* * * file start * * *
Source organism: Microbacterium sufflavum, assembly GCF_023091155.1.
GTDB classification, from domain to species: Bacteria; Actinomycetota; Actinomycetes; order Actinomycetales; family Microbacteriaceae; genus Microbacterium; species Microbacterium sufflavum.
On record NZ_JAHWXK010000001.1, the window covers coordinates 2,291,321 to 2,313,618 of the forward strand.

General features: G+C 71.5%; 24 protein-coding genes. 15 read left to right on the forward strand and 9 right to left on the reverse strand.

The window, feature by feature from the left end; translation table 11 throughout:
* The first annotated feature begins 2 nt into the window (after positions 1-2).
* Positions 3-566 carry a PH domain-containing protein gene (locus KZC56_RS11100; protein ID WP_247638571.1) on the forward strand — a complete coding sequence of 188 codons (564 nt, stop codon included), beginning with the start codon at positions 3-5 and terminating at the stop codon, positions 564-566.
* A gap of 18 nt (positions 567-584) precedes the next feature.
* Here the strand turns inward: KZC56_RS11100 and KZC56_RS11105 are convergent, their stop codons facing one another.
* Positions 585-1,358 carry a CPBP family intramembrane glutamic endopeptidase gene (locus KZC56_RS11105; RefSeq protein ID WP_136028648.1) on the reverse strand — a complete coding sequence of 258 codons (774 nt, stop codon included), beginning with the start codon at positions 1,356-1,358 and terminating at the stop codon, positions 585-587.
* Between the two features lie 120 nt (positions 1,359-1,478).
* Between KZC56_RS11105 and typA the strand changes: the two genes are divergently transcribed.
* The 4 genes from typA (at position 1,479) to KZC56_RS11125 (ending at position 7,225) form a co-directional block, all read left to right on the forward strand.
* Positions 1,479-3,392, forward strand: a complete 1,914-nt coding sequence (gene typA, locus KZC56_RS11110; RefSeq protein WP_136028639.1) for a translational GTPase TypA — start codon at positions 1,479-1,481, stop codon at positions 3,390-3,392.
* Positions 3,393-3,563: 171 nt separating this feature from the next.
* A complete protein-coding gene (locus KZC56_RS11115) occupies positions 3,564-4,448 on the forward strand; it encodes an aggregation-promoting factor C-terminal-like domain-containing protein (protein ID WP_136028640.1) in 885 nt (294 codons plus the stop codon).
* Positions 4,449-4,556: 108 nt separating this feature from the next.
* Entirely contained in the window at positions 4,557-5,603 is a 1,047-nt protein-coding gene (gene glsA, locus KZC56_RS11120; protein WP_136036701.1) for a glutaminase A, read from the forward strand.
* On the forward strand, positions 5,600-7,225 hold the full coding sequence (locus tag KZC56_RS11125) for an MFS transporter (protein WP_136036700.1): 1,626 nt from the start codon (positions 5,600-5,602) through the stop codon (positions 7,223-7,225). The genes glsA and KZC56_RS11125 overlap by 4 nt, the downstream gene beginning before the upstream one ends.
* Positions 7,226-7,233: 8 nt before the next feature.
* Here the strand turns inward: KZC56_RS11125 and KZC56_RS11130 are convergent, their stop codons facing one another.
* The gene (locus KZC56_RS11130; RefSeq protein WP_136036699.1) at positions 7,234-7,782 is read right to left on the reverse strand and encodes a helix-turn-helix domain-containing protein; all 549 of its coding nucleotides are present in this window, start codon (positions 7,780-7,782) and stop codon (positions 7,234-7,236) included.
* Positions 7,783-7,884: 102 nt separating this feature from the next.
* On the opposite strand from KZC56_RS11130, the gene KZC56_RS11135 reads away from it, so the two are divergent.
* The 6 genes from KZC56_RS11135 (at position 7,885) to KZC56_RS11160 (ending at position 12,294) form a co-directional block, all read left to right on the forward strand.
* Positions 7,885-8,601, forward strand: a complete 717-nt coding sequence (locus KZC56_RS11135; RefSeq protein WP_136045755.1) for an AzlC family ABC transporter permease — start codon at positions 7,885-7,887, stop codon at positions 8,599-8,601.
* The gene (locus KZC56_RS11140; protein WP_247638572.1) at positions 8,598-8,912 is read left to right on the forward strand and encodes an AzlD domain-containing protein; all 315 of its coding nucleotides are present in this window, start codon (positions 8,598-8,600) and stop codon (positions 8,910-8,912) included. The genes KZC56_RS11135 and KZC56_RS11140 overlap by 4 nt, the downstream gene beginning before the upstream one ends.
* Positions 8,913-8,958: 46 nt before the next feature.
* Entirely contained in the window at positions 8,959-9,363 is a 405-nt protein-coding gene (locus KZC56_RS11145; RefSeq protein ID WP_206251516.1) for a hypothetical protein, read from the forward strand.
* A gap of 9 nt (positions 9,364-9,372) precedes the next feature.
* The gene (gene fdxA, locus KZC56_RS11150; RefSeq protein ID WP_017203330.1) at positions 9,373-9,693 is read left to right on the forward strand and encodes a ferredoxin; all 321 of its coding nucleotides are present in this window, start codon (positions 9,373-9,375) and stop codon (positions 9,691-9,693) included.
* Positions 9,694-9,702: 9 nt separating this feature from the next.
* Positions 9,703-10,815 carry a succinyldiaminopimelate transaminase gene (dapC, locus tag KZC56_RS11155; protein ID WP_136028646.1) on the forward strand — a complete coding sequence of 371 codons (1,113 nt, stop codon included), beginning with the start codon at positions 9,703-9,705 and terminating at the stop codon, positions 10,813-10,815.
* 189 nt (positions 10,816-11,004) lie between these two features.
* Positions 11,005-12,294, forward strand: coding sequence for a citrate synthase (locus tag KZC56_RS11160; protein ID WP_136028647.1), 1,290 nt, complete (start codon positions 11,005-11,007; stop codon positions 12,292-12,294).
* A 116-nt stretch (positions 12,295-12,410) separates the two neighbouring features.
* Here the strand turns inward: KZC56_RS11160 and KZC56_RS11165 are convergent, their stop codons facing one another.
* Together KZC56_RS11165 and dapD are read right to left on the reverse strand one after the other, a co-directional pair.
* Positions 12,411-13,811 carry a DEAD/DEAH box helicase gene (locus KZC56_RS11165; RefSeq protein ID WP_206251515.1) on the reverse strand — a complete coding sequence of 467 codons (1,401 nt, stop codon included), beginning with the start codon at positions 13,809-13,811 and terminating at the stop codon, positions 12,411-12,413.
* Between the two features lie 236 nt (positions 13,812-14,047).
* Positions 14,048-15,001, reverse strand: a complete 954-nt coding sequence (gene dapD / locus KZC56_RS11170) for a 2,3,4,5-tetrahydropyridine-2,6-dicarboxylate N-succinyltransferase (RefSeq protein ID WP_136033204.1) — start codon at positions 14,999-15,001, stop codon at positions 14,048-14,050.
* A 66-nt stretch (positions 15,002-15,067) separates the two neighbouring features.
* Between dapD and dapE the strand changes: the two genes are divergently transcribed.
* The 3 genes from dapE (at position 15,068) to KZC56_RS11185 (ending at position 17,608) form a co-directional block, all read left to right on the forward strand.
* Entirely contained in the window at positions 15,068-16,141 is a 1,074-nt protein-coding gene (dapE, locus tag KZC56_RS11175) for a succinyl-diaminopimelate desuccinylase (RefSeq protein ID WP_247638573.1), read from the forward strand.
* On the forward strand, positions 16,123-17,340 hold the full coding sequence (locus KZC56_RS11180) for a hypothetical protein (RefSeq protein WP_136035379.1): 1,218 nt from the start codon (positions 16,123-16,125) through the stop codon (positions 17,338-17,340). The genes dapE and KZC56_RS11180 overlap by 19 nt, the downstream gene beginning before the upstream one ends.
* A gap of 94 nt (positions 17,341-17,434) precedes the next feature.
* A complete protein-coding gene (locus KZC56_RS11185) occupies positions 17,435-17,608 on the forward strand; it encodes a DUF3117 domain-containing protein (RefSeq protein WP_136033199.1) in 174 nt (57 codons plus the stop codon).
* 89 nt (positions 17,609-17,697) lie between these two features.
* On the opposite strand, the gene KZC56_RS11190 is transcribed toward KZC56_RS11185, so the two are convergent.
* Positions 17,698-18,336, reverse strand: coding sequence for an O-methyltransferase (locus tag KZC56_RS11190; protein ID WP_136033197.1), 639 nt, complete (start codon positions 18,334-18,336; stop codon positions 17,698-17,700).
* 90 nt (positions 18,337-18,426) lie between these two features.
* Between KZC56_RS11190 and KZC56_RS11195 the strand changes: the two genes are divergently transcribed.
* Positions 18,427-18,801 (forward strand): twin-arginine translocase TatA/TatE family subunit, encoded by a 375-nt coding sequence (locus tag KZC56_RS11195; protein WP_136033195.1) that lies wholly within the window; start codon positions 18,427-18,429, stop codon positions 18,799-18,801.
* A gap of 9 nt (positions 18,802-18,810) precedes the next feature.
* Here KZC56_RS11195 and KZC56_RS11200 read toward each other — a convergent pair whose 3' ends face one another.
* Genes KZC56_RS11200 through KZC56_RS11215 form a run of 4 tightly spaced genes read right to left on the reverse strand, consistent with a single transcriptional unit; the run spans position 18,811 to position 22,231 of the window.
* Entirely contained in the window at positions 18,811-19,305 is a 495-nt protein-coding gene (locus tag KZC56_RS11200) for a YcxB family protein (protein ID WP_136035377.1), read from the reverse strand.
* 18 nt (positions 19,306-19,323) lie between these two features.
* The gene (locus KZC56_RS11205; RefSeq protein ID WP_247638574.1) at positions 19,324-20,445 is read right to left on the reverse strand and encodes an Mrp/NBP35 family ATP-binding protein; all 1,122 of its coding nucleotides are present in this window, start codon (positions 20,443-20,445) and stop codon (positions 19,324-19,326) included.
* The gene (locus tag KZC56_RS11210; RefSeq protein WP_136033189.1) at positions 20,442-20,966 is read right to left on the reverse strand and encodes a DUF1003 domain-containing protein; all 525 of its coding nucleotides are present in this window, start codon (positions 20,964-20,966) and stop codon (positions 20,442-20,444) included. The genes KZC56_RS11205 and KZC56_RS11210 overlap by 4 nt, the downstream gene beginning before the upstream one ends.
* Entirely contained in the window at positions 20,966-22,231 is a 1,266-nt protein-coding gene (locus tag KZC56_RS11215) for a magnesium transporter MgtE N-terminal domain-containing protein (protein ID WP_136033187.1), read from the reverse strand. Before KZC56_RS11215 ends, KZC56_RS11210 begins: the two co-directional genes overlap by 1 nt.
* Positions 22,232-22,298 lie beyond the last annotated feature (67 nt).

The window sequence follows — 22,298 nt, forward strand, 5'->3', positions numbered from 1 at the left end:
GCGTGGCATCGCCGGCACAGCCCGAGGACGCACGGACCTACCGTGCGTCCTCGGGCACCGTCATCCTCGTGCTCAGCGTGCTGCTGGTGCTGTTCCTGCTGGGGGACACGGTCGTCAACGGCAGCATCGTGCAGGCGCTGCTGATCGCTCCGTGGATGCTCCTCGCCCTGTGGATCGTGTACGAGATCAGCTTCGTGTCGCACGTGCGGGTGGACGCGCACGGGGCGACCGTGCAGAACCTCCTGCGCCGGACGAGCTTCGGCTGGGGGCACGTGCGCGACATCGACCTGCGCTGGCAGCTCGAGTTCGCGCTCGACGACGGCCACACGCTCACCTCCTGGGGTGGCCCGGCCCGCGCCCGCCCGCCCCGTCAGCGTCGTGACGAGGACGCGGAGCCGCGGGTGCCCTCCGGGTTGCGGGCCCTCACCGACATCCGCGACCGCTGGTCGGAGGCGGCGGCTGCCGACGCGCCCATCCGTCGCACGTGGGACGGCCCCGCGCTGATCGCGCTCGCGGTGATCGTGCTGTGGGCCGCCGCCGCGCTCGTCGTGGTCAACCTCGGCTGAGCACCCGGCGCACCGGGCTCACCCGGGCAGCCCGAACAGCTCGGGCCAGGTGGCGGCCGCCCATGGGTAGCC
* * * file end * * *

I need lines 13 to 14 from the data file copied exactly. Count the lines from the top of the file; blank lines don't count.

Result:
* The 4 genes from typA (at position 1,479) to KZC56_RS11125 (ending at position 7,225) form a co-directional block, all read left to right on the forward strand.
* Positions 1,479-3,392, forward strand: a complete 1,914-nt coding sequence (gene typA, locus KZC56_RS11110; RefSeq protein WP_136028639.1) for a translational GTPase TypA — start codon at positions 1,479-1,481, stop codon at positions 3,390-3,392.